Noisey Vs. MetalSucks

Noisey Vs. MetalSucks: The Slayer Name Should Be Retired

  • Axl Rosenberg

Slayer Quotes

Welcome to Noisey Vs. MetalSucks, a bi-weekly column in which the staff of Noisey and the staff of MetalSucks will engage in vigorous academic debate concerning some of extreme music’s most relevant topics of the day. For this week’s edition, MetalSucks’ own Axl Rosenberg does battle with Noisey’s Jon Wiederhorn on the subject of whether or not established bands should record and/or perform covers. Read Axl’s position below, then head over to Noisey to check out Jon’s counter-argument. Enjoy!

Some band members are expendable. To wit: even if you love Mick Harris’ drumming and recognize its historical importance to the genre, there’s no denying that Napalm Death have managed to make many fine albums without him. But some band members are not expendable. And the late, great Jeff Hanneman was not expendable. The bottom line is, Slayer with Jeff Hanneman is really not Slayer at all.

On some level, the surviving band members themselves must be aware of this fact: 75% of their most recent setlists consist of songs written solely by Hanneman, and he co-wrote the other 25%. Hanneman was THE driving creative force behind the band. It’s impossible to imagine them without him — even moreso than without Dave Lombardo, one of the most legendary drummers in the history of metal. I’m as big of a fan of Lombardo’s as anyone, and I don’t think the albums Slayer made without him are anyone’s favorites from their discography, but those albums are also STILL really good for the most part. Usually when a band reunites with a key member, they pretend that the albums they made without that member never happened — for example, you don’t see Joey Belladonna singing a whole lotta John Bush-era Anthrax songs. But Slayer continued to play post-Lombardo-era anthems like “Disciple” (music written by — shocker! — Jeff Hanneman) even after he re-joined the band, because, well, some of those songs are awesome, and the fans would be pissed if they suddenly disappeared from the set list.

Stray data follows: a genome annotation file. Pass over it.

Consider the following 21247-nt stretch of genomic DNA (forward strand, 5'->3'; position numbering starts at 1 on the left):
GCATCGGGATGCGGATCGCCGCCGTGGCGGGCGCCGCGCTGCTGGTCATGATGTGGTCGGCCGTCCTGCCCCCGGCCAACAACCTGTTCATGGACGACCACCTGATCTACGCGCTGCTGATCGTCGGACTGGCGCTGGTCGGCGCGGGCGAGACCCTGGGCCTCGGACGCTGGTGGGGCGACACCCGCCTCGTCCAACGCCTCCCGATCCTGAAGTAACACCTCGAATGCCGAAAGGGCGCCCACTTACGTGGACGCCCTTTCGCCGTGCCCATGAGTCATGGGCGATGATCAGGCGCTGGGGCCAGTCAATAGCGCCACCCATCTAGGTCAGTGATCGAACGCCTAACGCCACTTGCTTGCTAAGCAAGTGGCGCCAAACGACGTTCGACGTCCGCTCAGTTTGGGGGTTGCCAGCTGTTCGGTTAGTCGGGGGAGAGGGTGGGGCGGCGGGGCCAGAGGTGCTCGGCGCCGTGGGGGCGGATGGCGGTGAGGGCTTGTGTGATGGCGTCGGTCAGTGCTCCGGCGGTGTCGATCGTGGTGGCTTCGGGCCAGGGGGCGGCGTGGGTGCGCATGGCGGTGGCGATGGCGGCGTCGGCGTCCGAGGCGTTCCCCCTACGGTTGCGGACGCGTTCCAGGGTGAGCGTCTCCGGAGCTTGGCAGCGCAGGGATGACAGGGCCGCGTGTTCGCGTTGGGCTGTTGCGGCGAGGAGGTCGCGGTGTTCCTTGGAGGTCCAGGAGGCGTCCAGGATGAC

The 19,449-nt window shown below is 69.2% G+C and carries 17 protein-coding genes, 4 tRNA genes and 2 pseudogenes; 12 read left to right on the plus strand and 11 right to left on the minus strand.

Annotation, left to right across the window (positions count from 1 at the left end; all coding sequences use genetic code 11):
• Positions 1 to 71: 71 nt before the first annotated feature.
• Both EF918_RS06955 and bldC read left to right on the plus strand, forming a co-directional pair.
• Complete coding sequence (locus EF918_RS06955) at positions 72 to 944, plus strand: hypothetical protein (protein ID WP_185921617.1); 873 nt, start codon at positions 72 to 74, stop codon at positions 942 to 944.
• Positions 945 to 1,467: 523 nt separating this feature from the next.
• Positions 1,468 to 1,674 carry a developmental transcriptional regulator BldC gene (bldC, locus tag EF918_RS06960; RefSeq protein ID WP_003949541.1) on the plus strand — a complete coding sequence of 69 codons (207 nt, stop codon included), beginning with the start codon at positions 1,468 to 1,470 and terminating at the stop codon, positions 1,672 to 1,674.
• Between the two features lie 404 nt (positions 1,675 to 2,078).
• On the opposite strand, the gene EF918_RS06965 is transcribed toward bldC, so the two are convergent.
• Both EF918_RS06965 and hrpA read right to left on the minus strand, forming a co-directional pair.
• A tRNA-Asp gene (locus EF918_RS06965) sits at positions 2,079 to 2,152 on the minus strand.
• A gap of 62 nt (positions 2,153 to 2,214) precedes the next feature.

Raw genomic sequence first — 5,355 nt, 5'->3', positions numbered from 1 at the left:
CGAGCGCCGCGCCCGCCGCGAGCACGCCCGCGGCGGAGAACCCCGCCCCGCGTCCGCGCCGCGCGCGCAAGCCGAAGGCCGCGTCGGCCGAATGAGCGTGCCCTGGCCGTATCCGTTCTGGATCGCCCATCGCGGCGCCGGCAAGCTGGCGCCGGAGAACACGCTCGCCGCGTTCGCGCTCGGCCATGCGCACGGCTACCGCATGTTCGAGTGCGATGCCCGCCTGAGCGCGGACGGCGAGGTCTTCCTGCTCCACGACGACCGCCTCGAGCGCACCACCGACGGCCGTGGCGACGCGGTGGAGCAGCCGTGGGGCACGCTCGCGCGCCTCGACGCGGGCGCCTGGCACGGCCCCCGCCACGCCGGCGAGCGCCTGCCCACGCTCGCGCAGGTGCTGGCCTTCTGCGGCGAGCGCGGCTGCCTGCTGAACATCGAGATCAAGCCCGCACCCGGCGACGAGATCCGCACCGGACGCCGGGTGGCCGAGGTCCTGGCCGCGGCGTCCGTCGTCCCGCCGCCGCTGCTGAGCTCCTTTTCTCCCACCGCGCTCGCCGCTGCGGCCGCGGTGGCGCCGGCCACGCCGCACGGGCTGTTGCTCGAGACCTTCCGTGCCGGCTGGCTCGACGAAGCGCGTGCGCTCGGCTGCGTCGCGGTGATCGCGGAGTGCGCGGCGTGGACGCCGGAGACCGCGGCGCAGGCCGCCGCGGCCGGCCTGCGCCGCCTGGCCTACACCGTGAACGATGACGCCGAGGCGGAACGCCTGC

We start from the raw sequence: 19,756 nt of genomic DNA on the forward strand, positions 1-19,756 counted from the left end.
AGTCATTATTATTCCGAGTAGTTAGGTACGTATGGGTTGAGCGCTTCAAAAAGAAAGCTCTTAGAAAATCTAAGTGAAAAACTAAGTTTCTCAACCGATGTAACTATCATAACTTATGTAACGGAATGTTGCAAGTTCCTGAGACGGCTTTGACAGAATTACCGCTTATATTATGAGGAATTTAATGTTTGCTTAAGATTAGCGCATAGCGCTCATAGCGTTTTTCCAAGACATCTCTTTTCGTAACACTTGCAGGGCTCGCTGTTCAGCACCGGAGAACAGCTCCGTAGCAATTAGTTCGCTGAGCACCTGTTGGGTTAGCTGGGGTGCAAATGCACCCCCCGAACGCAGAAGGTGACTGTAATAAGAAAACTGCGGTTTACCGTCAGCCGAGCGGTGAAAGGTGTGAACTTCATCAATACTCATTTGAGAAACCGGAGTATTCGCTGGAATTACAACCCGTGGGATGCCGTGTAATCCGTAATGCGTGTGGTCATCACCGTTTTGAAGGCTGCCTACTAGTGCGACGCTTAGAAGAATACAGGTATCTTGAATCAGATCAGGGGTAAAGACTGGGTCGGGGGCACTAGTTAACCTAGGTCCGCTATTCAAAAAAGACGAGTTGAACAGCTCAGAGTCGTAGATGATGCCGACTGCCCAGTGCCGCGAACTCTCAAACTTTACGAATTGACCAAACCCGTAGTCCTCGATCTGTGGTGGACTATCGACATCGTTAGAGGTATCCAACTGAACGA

Speaking of Lombardo: I suspect that my opponent will argue that should he return to the fold, Slayer should be allowed to keep their name. But that’s a naive assertion, because Cliff Burton will return to Metallica before Dave Lombardo re-joins Slayer (again). Not only would bringing Lombardo back require writing some sizable checks, but it would require Kerry King and Tom Araya to take a blow to their collective ego and admit that they made a mistake. They didn’t even allow Lombardo to be part of last week’s statement about the loss of Hanneman — if the death of a mutual friend didn’t forgive all debts, what will? And by King and Araya’s own admission, they became “aware of the true extent of [Hanneman’s] liver condition [during] the last days of his life” — that’s days, plural. But Lombardo now infamously asked “Can you imagine if one of us was dead?” just twenty-four hours before Hanneman passed, which suggests he wasn’t clued in on the guitarist’s waning health. (Obviously I’m speculating here, but even if I’m wrong, I’d bet a lot of money that Lombardo ain’t comin’ back.) There’s been a massive communications breakdown here. When Slayer tours this summer — which they’ve already announced they’ll do — it will be with fifty percent of their original, and most revered, line-up. So Lombardo is a non-issue. Period.

Look: I’m a MASSIVE Slayer fan. I would argue that, from a creative standpoint at least, they have easily outshone their peers in the Big Four. Even if not everyone loves some of their non-Lombardo-era and/or latter-day releases,  they never indulged their most misguided creative instincts, and as a result, they don’t have any albums that induce eye rolls on a mass scale. There’s no St. Anger or Risk or Stomp 442 in their discography. And that’s in no small part because Hanneman never seemed to run out of ideas for totally evil sounding, totally awesome music. But he’s gone now, and he’s taken Slayer with him. So let King and Araya start a new band or bands with other metal dignitaries in search of a new home (and we all know that there are plenty out there). Slayer should call it day while they still have some dignity.

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